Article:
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Growing Vegetables

"Tickle the earth with a hoe, it will laugh a harvest." - Mary Cantell
Preparing a Plot    Planting Schedule    Vegetables in season    Preserving

Growing vegetables is probably the most rewarding activity in the garden. By sowing a few seeds a great feast will be yours after a few weeks or months. The great polymath Thomas Jefferson said that he ate little meat and considered it "as a condiment for the vegetables, which constitute my principal diet". He grew over 250 cultivars of 70 species of vegetables in the garden on his plantation, Montecello at Charlottesville, Virginia (with the help of his slaves who did not enjoy "life, liberty, and the pursuit of happiness"!).
It was not until the Restoration period in the mid seventeenth century that vegetables became an important part of the British diet. The diarist of the period and founder member of the Royal Society, John Evelyn, wrote on the benefits of eating vegetables. Before that time they were thought to be only fit for those with the strongest constitution or to feed to animals - peasants sold their turnips as animal fodder to earn the money to buy bread and some meat.

When choosing the crops to grow, start with the ones you like - some have recently been labelled 'superfoods'. Start with something easy such as salad leaves. All you need is a piece of open, weed-free ground and just scatter the seed. After a few weeks they will be ready to eat.

Most of the annual crops can be germinated and raised in trays to get a head start and reduce losses to pests when they are most vulnerable. Some should be sown directly as they do not like to be transplanted, particularly root vegetables such as carrots due to their single taproot.
The time of sowing given on the seed packet is only a guide and should be varied according to local conditions. If the soil is cold and wet the seeds will not do anything and may rot; as soon as conditions improve a later sowing will soon catch up. Some advantage can be gained by covering the ground in advance with plastic sheeting. This reduces the wetting and the soil warms up a bit as well.

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This is one technique for sowing seeds. Holding the palm upwards, allow the seeds to fall from the natural crease which forms as the hand is flexed. As you move your hand sideways along the row while still flexing it, the seeds fall off in a fairly even flow. (To see this happening hold your mouse over the picture and move it on and off the image - this may not work if active content is turned off in your browser) Work out where they are to be planted on your plan and the times they have to be sown. When raising under cover, small seeds are germinated in a tray then pricked out into modules or small pots to develop before being planted out. The time to prick out is as soon as the true leaves start to appear - use a seedleaf to hold the seedling when transplanting them. They must have good all-round light or they will become elongated and weak. Larger seeds such as peas and beans are sown in individual modules and planted out as soon as a shoot and roots have developed. This also protects them from mice, squirrels and pigeons which can steal most if not all from a row sown directly. Another important task is to label the row, its easy to forget what and where it has been sown.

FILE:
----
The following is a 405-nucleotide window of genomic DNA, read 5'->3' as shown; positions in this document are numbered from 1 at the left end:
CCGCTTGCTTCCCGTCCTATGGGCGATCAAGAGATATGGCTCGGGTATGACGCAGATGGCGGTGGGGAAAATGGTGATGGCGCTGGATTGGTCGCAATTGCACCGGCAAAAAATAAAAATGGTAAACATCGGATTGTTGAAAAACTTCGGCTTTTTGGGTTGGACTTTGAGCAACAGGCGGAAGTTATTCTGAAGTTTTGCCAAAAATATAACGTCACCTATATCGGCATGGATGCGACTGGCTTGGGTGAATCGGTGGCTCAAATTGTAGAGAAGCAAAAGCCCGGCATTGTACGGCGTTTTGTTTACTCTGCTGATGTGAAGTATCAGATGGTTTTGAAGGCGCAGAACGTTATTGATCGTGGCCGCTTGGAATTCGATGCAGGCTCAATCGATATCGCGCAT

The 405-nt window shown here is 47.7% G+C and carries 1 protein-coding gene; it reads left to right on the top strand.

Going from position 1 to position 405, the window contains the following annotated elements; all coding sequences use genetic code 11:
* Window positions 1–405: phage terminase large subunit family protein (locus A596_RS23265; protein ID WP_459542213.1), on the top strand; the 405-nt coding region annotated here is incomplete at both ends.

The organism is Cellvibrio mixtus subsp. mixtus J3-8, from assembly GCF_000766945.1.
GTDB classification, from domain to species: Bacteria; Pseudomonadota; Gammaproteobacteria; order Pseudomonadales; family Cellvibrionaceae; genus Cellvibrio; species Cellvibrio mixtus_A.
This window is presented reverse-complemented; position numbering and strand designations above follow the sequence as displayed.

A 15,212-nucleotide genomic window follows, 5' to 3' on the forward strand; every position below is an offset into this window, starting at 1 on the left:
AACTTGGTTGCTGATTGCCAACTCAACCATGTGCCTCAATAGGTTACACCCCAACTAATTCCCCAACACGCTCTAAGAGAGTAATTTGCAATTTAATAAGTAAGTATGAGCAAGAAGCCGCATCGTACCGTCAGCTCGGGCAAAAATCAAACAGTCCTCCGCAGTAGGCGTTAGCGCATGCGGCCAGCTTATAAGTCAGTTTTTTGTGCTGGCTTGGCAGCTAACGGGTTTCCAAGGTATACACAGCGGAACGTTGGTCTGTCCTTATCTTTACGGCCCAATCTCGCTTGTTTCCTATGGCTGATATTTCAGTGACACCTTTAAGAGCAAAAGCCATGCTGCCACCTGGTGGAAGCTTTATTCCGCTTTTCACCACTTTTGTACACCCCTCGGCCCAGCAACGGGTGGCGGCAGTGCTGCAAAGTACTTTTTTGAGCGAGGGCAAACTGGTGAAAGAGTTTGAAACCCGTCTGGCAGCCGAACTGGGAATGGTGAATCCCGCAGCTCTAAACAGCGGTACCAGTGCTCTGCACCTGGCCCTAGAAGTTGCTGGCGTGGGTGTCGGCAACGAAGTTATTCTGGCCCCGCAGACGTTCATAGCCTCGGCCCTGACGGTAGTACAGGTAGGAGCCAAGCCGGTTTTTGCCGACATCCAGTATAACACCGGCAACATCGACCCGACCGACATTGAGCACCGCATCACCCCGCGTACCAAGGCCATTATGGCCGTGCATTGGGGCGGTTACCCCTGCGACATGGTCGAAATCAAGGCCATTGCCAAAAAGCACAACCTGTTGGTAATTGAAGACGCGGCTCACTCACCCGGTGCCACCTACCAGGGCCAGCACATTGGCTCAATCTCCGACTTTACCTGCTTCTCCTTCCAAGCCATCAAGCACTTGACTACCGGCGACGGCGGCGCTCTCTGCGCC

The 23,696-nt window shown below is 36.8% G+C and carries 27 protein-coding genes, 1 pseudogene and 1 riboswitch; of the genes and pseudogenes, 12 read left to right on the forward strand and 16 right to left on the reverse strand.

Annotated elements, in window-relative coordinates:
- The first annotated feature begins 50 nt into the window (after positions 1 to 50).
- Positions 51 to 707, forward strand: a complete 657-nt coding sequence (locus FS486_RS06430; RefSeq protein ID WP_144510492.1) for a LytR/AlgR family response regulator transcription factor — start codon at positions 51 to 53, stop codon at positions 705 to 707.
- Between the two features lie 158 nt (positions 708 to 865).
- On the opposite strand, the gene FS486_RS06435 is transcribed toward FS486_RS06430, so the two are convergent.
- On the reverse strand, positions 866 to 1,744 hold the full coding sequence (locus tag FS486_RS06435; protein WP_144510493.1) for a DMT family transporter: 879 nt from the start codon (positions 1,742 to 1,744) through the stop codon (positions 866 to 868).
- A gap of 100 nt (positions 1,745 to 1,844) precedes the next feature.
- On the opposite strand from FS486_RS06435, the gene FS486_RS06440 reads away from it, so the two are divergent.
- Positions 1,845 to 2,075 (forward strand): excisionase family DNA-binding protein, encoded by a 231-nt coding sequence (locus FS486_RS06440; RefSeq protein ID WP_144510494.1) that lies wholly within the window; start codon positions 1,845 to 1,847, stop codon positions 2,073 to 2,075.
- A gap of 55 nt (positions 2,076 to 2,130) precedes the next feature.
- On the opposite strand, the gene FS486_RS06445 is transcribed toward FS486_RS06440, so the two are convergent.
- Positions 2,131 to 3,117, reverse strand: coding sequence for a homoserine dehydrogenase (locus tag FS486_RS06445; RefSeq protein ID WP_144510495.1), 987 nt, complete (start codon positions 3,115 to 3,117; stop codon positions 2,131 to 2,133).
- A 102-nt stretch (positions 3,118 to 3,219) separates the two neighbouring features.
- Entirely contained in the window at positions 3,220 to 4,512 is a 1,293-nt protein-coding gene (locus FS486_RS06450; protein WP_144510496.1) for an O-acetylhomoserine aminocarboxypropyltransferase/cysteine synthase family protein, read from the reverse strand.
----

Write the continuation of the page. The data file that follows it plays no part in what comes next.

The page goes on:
The recent development of Mycorrhizal fungi has given the grower another 'tool' for increasing the productivity of the vegetable plot. These beneficial organisms form a symbiotic relationship with the root system of plants, increasing the uptake of nutrients and water. They are applied at planting time and can transfer to following crops in a rotation, so the use of fungicidal agents would have to be avoided in order to maintain their presence.

The current very variable weather can have a devastating effect on vegetable crops. The dry periods in spring reduces the germination of seed, then deluges of rain later causes some to rot away or they are smothered under flood water. Diseases can also be more prevalent with Mildew in dry periods and humid conditions when potatoes are maturing, cause an increase in Blight - commercial growers can be unable to get onto fields to use preventive sprays. Excess water can also cause splitting of root crops and fruit as the plant cells expand at a greater rate than the skins can cope with.

It is a good idea to keep a record of the layout and the crops grown when operating a rotation system - it is easy to forget the location of previous crops. Also the particular Varieties can be recorded and can be grown again, or not, if they did not perform well or were not good to eat.

The column on the right has links to monographs on some of the vegetables more commonly grown in the vegetable plot, pointing out growing tips and the pests and diseases which attack the crops. While some chemical treatments are mentioned they should be a last resort if they are to be used at all, and are included here for information. Many of the pests can be kept at bay using barriers such as fine netting or garden fleece, eg. Cabbage White Butterflies and Carrot Root Flies.
A schedule showing planting and harvesting times can be viewed here


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Use the links below for details on growing some crops:-

Beans

Beetroot

Cabbage

Carrots & Parsnips

Courgette (Zucchini)

Leeks

Lettuce

Onions

Peas

Potatoes

Swede (Turnips)





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